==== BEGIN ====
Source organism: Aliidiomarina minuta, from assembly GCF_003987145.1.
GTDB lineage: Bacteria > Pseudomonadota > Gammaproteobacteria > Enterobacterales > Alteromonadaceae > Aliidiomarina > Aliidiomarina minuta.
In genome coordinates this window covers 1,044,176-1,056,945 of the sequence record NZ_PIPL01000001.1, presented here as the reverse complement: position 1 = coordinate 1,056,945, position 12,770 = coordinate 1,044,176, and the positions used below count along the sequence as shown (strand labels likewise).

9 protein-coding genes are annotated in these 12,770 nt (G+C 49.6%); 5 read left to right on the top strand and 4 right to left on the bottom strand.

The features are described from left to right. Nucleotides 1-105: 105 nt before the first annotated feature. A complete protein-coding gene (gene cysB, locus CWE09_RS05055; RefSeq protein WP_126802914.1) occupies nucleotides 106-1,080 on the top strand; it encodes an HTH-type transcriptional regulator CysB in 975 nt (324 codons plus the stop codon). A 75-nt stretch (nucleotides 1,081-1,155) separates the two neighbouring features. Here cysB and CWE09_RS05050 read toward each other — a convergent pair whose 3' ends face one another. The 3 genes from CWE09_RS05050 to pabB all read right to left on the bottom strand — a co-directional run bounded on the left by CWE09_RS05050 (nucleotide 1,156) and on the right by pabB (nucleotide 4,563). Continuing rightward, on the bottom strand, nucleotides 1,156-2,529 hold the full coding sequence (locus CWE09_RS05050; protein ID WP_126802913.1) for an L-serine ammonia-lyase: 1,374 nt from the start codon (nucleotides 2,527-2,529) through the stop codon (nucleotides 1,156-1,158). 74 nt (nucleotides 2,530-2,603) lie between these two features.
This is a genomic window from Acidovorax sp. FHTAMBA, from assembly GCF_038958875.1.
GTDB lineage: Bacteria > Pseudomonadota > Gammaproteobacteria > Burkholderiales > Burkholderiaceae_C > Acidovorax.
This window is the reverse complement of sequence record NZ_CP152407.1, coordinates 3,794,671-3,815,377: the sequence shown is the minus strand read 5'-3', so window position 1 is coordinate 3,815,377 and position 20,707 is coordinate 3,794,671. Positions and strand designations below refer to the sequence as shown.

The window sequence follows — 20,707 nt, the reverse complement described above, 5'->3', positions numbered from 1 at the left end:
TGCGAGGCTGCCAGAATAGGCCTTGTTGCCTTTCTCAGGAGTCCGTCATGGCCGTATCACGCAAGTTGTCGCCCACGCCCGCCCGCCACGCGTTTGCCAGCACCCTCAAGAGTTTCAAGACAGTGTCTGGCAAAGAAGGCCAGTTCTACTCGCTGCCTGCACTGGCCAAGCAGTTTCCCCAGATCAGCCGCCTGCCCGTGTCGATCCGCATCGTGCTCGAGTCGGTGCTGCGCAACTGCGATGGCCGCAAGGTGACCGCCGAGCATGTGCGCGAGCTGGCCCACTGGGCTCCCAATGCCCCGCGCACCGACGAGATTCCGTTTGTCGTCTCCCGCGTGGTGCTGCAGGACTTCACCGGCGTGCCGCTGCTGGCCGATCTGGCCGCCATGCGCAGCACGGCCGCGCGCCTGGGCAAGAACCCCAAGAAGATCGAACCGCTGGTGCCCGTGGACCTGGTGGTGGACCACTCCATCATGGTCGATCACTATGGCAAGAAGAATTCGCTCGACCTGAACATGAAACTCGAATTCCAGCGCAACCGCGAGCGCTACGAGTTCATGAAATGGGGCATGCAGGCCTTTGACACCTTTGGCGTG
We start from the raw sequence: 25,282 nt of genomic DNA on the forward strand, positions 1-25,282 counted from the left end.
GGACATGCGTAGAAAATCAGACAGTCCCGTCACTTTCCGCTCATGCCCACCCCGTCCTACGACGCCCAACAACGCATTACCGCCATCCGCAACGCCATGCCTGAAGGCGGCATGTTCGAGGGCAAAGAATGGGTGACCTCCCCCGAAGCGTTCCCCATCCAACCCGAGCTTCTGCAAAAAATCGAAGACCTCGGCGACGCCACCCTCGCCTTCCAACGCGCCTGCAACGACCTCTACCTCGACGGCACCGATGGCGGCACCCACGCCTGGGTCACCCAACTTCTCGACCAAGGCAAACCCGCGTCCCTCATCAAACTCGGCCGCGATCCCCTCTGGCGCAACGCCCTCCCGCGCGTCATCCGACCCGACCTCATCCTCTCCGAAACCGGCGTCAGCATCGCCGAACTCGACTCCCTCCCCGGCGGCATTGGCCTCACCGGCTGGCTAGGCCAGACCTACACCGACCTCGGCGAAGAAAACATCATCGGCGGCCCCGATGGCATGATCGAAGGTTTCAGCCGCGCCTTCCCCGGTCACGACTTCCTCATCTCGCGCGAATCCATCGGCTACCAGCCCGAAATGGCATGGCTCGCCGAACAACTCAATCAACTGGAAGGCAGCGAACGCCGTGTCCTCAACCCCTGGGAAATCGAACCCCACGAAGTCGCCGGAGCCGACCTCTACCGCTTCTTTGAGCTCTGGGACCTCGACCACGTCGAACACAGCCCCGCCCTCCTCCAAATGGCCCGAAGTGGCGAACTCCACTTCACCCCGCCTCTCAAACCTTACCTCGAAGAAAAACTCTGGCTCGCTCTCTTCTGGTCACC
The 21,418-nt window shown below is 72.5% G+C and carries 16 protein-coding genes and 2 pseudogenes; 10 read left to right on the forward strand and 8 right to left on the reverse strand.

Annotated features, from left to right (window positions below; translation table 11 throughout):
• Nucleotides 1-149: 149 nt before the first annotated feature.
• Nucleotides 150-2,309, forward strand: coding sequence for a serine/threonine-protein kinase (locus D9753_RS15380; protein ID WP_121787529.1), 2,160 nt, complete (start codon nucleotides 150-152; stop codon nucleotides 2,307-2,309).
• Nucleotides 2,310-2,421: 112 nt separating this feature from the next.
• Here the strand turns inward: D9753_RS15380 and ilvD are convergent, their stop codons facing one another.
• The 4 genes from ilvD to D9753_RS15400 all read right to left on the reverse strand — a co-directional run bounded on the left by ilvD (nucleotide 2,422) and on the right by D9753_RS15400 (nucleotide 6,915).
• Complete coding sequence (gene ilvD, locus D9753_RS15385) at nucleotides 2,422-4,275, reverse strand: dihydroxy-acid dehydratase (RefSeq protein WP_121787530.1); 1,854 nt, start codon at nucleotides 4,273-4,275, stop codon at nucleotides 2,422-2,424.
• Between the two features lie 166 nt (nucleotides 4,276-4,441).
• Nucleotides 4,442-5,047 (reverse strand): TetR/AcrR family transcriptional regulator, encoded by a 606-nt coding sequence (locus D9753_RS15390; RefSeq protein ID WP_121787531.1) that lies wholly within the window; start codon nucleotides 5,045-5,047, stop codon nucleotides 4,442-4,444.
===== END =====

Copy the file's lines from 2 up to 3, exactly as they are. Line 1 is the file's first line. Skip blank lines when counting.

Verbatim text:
GTDB lineage: Bacteria > Pseudomonadota > Gammaproteobacteria > Enterobacterales > Alteromonadaceae > Aliidiomarina > Aliidiomarina minuta.
In genome coordinates this window covers 1,044,176-1,056,945 of the sequence record NZ_PIPL01000001.1, presented here as the reverse complement: position 1 = coordinate 1,056,945, position 12,770 = coordinate 1,044,176, and the positions used below count along the sequence as shown (strand labels likewise).